Shafian recalls having a basic knowledge of Judaism as a youth in Iran thanks to two Jewish teachers he studied with at high school in Tehran. "But I began learning much more only in Berlin, where Jewish history is evident almost everywhere," he says. "I even studied Jewish history at university."
Shafian did indeed meet a number of Israelis from the university in Berlin, but he had no idea how to contact Israeli musicians living in the city, mainly because he's not a musician at all. Eventually, using a website that connects people looking for cheap travel accommodations, he found musician Yuval Halpern, 34, who now serves as the ensemble's musical director.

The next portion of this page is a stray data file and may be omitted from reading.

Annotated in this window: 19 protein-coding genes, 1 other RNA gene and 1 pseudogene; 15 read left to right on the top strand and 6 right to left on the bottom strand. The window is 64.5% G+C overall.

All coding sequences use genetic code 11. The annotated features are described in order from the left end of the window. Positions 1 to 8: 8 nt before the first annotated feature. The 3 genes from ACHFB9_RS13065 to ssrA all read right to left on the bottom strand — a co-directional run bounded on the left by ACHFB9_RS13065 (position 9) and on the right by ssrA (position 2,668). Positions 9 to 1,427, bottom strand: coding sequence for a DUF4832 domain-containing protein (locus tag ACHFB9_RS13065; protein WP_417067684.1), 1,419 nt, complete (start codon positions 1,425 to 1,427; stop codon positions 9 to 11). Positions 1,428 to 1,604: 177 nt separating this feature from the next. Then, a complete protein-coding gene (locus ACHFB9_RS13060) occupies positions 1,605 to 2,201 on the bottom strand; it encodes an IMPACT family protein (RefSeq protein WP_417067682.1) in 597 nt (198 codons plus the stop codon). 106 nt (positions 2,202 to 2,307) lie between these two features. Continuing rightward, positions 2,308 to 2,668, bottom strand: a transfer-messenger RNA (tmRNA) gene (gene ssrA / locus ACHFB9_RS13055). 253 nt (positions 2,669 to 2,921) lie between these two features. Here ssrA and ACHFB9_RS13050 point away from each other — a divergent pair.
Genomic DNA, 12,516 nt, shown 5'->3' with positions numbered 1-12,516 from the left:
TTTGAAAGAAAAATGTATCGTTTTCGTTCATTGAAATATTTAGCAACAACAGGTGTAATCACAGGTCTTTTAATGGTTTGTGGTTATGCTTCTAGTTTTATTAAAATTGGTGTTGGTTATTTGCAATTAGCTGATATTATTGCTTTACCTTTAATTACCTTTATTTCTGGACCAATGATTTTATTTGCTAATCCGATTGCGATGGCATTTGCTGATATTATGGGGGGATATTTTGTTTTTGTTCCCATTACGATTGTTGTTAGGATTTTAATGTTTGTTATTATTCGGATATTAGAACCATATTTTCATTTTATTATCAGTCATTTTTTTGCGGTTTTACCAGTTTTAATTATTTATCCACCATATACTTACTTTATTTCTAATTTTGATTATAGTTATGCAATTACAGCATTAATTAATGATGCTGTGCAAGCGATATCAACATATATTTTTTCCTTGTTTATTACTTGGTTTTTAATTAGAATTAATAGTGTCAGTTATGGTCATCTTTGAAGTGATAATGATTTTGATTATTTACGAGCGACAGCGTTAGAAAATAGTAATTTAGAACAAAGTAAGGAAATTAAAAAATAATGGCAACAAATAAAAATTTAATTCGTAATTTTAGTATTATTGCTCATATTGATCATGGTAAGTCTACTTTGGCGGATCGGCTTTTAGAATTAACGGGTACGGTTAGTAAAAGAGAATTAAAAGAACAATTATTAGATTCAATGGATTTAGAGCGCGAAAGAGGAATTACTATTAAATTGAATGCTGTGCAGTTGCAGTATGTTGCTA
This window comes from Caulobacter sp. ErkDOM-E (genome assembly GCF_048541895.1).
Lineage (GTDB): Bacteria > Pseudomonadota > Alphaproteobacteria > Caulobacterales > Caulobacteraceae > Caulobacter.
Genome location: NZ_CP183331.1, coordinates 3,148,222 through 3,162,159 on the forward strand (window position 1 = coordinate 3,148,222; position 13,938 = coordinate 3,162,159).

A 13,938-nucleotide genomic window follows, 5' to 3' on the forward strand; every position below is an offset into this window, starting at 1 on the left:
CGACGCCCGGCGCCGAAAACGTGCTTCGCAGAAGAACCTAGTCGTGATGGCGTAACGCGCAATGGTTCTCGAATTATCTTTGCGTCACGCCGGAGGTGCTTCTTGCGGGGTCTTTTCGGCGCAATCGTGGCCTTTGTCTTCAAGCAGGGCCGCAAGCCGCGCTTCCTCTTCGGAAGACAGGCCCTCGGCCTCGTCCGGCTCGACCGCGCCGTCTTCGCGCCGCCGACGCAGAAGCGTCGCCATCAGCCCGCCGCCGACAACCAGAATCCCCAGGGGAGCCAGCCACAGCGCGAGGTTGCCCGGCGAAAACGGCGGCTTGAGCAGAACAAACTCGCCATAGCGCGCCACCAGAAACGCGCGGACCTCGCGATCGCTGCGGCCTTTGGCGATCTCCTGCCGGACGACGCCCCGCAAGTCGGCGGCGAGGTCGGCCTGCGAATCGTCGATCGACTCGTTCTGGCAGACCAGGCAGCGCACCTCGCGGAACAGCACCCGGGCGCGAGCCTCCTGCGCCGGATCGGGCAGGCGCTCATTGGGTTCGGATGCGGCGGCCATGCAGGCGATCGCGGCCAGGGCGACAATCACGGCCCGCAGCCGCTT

Halpern, who moved to Berlin to be with his German wife, Johanna, a saxophonist who now forms the German component of the ensemble, admits today that he didn't quite understand what the unknown Iranian wanted from him at first, but that his wariness soon dissipated.
"Babak told me that Ahmadinejad's anti-Israeli statements don't represent him and that he wants to show that there are Iranians who have nothing against Israel," Halpern says. "He thought an artistic initiative would do more than a demonstration. And that's how we got things rolling. He found the Iranian musicians and I found the Israelis."
Apart from Halpern and his wife, Johanna, the ensemble today also includes pianist Ido Spak, Michal Tikotzki on the flute, percussionist Jawad Salkhordeh, and Hemad Darabi on guitar. "For the Iranians, it's more complex," says Halpern. "There were those who started playing with us and left out of fear that something would happen to them because they're playing with the Israelis."
And has anyone had any problems?